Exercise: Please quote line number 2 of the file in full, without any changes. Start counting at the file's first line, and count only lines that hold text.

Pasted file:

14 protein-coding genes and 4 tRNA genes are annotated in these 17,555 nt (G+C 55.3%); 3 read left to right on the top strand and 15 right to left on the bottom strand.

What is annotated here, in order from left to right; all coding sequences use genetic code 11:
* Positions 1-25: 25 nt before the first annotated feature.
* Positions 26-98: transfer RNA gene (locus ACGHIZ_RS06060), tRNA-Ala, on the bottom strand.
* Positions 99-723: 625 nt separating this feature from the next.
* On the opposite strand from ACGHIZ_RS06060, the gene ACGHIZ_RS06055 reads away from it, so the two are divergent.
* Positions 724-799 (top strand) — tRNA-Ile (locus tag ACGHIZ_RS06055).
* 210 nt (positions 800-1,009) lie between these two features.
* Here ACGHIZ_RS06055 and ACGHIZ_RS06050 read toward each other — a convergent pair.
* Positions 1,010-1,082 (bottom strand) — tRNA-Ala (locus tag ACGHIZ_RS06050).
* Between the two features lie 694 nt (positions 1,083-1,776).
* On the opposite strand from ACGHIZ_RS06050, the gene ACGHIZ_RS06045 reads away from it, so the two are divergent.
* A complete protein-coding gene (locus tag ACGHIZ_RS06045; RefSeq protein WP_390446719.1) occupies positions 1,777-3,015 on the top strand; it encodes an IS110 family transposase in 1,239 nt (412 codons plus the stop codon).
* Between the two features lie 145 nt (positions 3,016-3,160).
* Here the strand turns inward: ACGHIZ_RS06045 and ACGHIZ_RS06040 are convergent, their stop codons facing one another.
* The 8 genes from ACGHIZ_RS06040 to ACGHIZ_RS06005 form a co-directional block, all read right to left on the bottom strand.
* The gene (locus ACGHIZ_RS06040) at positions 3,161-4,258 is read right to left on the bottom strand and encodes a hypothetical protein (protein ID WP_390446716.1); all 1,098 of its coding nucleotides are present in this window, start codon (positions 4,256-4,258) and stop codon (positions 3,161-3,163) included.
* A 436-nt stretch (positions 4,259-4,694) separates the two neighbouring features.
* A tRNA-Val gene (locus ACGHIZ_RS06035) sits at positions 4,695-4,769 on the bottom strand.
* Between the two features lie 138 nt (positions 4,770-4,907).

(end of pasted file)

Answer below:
What is annotated here, in order from left to right; all coding sequences use genetic code 11: